We flew home, happier. Eventually, Oracle8 and the new server arrived. We eagerly installed both, and spent about two days configuring the back-end database engine to all our tables and ensuring it was running as efficiently as it could. We also installed the JDBC drivers straight off the CD-ROM. We then copied our Java packages onto Solaris and ran the test server up.
You know the feeling you get when you open a present expecting it to be the one item you've had your heart set on for weeks? And the letdown you have when you discover something else? Well, we had the same feeling.
We ran our tests for all of two minutes. This was as long as the driver stayed up. We couldn't believe it. Devastated didn't come close to what we were feeling. What were we going to do? I rang up Oracle and asked for support. They said, "Sorry, you didn't buy any." I told them, "Excuse me, but I am not paying for me to tell you about your problems. If it's something we've done wrong, then I will pay for support, but otherwise, no." Alas, the telephone support didn't see it quite like this and hung up. Charming. Now what?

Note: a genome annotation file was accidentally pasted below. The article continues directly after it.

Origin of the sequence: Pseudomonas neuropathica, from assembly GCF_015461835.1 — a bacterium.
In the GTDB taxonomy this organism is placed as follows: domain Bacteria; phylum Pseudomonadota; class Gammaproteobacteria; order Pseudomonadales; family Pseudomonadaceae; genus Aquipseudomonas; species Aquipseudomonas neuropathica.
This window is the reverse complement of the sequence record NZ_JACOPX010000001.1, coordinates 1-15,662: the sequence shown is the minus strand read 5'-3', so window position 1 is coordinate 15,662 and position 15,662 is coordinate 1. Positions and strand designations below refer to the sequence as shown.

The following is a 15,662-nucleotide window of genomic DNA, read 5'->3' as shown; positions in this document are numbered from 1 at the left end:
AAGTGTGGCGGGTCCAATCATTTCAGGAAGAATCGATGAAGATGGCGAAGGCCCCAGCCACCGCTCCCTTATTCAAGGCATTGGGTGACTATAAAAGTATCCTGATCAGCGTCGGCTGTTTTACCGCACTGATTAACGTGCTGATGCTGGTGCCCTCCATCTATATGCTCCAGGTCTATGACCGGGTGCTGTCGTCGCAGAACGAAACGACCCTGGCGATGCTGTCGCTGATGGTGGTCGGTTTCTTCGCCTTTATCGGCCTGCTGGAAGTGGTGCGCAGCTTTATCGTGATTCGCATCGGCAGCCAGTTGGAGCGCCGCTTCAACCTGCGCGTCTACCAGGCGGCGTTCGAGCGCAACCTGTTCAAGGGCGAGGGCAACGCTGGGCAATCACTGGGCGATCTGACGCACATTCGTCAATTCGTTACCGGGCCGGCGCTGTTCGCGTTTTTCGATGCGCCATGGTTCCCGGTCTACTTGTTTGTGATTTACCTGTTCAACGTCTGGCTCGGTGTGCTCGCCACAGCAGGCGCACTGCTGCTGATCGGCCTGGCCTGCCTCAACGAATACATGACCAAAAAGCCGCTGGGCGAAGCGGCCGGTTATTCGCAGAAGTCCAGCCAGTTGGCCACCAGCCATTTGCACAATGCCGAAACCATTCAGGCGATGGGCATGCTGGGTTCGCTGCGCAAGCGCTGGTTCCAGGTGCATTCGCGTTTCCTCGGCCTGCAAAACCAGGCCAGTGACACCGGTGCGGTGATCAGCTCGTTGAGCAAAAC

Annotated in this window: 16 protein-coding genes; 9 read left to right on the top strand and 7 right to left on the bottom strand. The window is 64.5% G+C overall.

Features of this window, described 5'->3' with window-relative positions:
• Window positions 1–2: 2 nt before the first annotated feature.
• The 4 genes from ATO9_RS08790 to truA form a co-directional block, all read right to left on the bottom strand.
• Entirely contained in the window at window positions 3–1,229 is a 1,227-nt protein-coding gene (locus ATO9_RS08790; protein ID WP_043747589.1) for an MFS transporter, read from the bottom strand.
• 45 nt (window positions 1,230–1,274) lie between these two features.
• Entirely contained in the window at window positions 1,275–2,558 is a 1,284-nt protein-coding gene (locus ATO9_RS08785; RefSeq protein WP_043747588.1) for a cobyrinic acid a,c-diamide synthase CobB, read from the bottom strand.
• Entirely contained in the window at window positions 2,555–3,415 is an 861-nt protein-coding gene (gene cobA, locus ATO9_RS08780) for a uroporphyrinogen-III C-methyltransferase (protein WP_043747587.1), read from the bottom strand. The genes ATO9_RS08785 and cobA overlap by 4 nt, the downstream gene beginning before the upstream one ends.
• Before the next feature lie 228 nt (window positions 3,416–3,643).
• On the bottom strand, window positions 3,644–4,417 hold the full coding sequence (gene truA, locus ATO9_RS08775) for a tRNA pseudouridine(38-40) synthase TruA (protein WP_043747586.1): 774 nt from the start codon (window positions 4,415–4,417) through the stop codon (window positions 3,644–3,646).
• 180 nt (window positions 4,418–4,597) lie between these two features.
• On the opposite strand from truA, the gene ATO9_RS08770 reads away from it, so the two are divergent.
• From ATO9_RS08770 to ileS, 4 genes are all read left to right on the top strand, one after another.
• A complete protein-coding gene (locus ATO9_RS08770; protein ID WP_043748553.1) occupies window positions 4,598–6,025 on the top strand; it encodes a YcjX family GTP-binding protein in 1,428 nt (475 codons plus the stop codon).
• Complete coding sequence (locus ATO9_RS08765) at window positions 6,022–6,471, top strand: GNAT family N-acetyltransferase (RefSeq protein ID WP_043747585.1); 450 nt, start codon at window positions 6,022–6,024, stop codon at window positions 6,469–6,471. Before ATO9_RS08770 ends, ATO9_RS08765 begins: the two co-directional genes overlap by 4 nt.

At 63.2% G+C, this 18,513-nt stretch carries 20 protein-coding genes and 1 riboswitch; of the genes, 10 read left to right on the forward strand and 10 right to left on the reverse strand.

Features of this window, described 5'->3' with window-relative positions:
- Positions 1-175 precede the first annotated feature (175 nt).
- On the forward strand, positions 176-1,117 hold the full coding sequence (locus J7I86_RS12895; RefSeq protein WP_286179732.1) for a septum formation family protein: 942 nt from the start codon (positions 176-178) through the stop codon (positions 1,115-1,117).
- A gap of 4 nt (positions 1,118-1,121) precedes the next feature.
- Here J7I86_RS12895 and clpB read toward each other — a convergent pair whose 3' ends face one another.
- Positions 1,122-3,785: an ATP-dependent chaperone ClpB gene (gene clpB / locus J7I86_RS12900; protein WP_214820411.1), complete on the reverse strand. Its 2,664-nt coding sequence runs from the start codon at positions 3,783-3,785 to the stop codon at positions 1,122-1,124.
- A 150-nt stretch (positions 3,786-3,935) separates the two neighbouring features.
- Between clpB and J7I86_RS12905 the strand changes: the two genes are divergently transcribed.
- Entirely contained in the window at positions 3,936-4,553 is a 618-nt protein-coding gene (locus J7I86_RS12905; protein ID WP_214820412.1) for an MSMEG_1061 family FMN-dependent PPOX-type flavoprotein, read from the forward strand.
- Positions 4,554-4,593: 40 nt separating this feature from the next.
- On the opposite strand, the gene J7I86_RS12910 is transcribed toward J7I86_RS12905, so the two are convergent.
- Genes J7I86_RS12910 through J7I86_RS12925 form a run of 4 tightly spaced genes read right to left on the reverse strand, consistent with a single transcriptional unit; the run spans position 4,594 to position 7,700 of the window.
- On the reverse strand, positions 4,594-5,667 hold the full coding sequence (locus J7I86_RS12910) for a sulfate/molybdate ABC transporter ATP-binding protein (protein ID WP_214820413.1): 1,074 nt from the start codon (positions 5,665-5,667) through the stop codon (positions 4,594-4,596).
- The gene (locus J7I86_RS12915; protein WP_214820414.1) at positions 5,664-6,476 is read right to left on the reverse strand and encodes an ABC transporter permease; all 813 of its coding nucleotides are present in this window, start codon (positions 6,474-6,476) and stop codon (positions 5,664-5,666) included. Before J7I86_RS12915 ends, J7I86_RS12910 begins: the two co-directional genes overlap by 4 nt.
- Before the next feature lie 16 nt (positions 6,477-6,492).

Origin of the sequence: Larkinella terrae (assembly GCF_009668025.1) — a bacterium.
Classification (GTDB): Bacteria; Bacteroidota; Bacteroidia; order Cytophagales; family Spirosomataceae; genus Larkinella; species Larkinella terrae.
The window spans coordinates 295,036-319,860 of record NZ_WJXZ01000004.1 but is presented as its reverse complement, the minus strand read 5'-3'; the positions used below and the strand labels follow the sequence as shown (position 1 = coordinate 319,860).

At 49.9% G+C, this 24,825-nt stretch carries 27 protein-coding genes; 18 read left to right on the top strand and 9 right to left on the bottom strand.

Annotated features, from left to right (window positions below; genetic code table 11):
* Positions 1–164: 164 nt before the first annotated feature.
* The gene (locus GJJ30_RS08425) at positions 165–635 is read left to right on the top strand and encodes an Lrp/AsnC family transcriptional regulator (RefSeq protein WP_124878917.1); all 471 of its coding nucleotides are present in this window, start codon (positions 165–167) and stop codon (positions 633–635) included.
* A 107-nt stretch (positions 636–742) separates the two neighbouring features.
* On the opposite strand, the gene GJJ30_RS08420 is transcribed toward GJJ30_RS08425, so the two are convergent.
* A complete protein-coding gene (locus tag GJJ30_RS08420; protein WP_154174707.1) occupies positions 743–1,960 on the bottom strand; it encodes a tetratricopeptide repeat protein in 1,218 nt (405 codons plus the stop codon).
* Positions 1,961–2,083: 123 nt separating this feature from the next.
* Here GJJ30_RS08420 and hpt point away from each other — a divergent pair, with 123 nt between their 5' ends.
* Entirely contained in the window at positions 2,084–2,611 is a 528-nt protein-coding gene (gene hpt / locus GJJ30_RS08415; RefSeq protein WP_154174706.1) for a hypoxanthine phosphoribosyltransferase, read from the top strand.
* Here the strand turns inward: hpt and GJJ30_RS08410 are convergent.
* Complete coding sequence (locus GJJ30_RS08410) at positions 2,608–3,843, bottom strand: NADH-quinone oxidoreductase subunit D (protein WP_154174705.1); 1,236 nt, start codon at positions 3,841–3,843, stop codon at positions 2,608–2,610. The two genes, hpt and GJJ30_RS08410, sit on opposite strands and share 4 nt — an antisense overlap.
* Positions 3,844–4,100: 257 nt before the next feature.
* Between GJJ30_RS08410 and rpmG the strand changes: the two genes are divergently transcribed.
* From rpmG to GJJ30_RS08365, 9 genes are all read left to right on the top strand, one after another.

Well, the power of the Internet came into play. I looked around and discovered a lot of people who had the exact same problem. I even found one chap who had collated Dr. Watson logs, Java dumps, code snippets and repeatability tests, and he got nowhere with Oracle. He did, however, point me in the direction of a San Francisco-based Java company known as WebLogic. I e-mailed them and told them my problem. They e-mailed back - within 15 minutes, I have to say - and told me not to worry, they had heard our problem a thousand times, to try this driver and it will fix our problem. I felt like a dying man who had just met a set of doctors who could cure me. It was wonderful.
I downloaded the 30-day trial, installed it within six minutes and fired up our application. Believe it or not, it is still running after two months of continual use. We didn't have to touch a single line of our code, nor did we have to change any tables. It worked, and worked well.
But the Oracle driver wouldn't work for love or money. We told Oracle, and they refused to talk to us unless we bought support. Brilliant. Here we had spent all this money on Oracle8 licenses, and when it came to the crunch, the whole system wasn't working due to a small JDBC driver. When we swapped in a third-party JDBC driver, it worked.